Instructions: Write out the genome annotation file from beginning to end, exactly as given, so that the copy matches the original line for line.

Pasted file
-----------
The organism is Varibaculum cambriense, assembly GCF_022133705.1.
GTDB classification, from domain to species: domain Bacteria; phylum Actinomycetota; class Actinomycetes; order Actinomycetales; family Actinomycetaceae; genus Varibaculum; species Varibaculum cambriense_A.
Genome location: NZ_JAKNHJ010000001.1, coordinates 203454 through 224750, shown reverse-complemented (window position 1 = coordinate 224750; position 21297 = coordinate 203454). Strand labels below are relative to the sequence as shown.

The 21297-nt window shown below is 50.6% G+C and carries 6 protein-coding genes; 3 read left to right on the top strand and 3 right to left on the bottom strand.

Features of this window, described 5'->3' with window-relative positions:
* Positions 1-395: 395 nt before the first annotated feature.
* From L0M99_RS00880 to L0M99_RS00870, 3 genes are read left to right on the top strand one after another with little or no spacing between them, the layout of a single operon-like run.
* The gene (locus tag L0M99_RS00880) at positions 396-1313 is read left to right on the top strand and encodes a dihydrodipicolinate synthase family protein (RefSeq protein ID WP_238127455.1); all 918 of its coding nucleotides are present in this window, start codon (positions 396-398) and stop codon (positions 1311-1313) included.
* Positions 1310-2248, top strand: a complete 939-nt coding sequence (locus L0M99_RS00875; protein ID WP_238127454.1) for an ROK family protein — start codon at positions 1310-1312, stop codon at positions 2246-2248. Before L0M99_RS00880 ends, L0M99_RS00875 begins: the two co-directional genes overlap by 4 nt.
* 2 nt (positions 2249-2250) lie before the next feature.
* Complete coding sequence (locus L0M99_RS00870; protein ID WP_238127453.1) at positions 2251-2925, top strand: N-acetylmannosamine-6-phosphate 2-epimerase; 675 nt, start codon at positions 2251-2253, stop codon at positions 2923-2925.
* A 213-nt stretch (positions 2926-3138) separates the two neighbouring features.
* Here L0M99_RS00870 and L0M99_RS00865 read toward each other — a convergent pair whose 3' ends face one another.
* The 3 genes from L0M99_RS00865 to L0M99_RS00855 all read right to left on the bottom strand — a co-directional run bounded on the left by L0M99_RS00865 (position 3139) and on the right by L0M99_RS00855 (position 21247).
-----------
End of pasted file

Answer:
The organism is Varibaculum cambriense, assembly GCF_022133705.1.
GTDB classification, from domain to species: domain Bacteria; phylum Actinomycetota; class Actinomycetes; order Actinomycetales; family Actinomycetaceae; genus Varibaculum; species Varibaculum cambriense_A.
Genome location: NZ_JAKNHJ010000001.1, coordinates 203454 through 224750, shown reverse-complemented (window position 1 = coordinate 224750; position 21297 = coordinate 203454). Strand labels below are relative to the sequence as shown.

The 21297-nt window shown below is 50.6% G+C and carries 6 protein-coding genes; 3 read left to right on the top strand and 3 right to left on the bottom strand.

Features of this window, described 5'->3' with window-relative positions:
* Positions 1-395: 395 nt before the first annotated feature.
* From L0M99_RS00880 to L0M99_RS00870, 3 genes are read left to right on the top strand one after another with little or no spacing between them, the layout of a single operon-like run.
* The gene (locus tag L0M99_RS00880) at positions 396-1313 is read left to right on the top strand and encodes a dihydrodipicolinate synthase family protein (RefSeq protein ID WP_238127455.1); all 918 of its coding nucleotides are present in this window, start codon (positions 396-398) and stop codon (positions 1311-1313) included.
* Positions 1310-2248, top strand: a complete 939-nt coding sequence (locus L0M99_RS00875; protein ID WP_238127454.1) for an ROK family protein — start codon at positions 1310-1312, stop codon at positions 2246-2248. Before L0M99_RS00880 ends, L0M99_RS00875 begins: the two co-directional genes overlap by 4 nt.
* 2 nt (positions 2249-2250) lie before the next feature.
* Complete coding sequence (locus L0M99_RS00870; protein ID WP_238127453.1) at positions 2251-2925, top strand: N-acetylmannosamine-6-phosphate 2-epimerase; 675 nt, start codon at positions 2251-2253, stop codon at positions 2923-2925.
* A 213-nt stretch (positions 2926-3138) separates the two neighbouring features.
* Here L0M99_RS00870 and L0M99_RS00865 read toward each other — a convergent pair whose 3' ends face one another.
* The 3 genes from L0M99_RS00865 to L0M99_RS00855 all read right to left on the bottom strand — a co-directional run bounded on the left by L0M99_RS00865 (position 3139) and on the right by L0M99_RS00855 (position 21247).